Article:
You can project a real image onto a screen or wall, and everybody in the room can look at it. A virtual image can only be seen by looking into the optics and can not be projected.
As a concrete example, you can project a view of the other side of the room using a convex lens, and can not do so with a concave lens.
I'll steal some image from Wikipedia to help here:
First consider the line optics of real images (from http://en.wikipedia.org/wiki/Real_image):
Notice that the lines that converge to form the image point are all drawn solid. This means that there are actual rays, composed of photon originating at the source objects. If you put a screen in the focal plane, light reflected from the object will converge on the screen and you'll get a luminous image (as in a cinema or a overhead projector).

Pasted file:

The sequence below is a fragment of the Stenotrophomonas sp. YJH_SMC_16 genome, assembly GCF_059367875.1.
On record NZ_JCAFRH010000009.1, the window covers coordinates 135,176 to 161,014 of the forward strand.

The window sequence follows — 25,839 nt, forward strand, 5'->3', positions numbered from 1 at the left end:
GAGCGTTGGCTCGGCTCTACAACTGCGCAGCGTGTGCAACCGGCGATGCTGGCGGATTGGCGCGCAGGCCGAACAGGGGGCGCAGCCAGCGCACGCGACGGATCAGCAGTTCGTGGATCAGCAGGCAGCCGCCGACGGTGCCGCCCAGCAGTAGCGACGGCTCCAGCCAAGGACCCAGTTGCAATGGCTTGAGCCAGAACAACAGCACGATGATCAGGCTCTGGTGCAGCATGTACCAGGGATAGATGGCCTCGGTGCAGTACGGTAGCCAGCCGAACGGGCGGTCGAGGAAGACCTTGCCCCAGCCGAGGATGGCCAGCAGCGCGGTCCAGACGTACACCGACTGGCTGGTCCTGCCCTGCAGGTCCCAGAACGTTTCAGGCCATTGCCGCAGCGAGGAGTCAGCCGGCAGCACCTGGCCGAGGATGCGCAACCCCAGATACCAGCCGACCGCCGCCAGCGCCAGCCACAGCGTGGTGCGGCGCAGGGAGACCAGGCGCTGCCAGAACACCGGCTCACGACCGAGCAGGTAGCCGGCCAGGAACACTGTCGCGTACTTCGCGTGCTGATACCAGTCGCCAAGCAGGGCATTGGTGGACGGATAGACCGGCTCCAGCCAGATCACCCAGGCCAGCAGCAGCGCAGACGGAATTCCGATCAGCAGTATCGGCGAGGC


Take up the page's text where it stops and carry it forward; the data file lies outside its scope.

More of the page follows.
Next examine the situation for virtual images (from http://en.wikipedia.org/wiki/Virtual_image):
Notice here that the image is formed by a one or more dashed lines (possibly with some solid lines). The dashed lines are draw off the back of solid lines and represent the apparent path of light rays from the image to the optical surface, but no light from the object ever moves along those paths. This light energy from the object is dispersed, not collected and can not be projected onto a screen. There is still a "image" there, because those dispersed rays all appear to be coming from the image. Thus, a suitable detector (like your eye) can "see" the image, but it can not be projected onto a screen.